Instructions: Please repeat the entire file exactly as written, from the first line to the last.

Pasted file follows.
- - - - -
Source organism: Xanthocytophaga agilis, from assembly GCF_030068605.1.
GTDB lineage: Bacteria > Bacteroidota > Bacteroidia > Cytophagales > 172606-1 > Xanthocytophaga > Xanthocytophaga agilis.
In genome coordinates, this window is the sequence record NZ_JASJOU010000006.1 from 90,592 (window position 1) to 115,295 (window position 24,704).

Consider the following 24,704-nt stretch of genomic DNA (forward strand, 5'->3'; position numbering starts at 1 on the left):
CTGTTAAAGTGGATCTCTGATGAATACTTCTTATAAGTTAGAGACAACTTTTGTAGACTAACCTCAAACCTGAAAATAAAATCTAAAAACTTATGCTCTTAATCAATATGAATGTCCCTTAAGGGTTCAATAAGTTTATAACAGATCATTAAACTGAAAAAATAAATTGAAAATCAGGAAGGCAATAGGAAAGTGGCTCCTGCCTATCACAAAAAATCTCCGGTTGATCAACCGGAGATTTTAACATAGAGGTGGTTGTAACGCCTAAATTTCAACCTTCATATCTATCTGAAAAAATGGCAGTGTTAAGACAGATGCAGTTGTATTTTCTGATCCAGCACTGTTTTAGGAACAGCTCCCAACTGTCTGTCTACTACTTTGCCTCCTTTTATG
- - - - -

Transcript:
Source organism: Xanthocytophaga agilis, from assembly GCF_030068605.1.
GTDB lineage: Bacteria > Bacteroidota > Bacteroidia > Cytophagales > 172606-1 > Xanthocytophaga > Xanthocytophaga agilis.
In genome coordinates, this window is the sequence record NZ_JASJOU010000006.1 from 90,592 (window position 1) to 115,295 (window position 24,704).

Consider the following 24,704-nt stretch of genomic DNA (forward strand, 5'->3'; position numbering starts at 1 on the left):
CTGTTAAAGTGGATCTCTGATGAATACTTCTTATAAGTTAGAGACAACTTTTGTAGACTAACCTCAAACCTGAAAATAAAATCTAAAAACTTATGCTCTTAATCAATATGAATGTCCCTTAAGGGTTCAATAAGTTTATAACAGATCATTAAACTGAAAAAATAAATTGAAAATCAGGAAGGCAATAGGAAAGTGGCTCCTGCCTATCACAAAAAATCTCCGGTTGATCAACCGGAGATTTTAACATAGAGGTGGTTGTAACGCCTAAATTTCAACCTTCATATCTATCTGAAAAAATGGCAGTGTTAAGACAGATGCAGTTGTATTTTCTGATCCAGCACTGTTTTAGGAACAGCTCCCAACTGTCTGTCTACTACTTTGCCTCCTTTTATG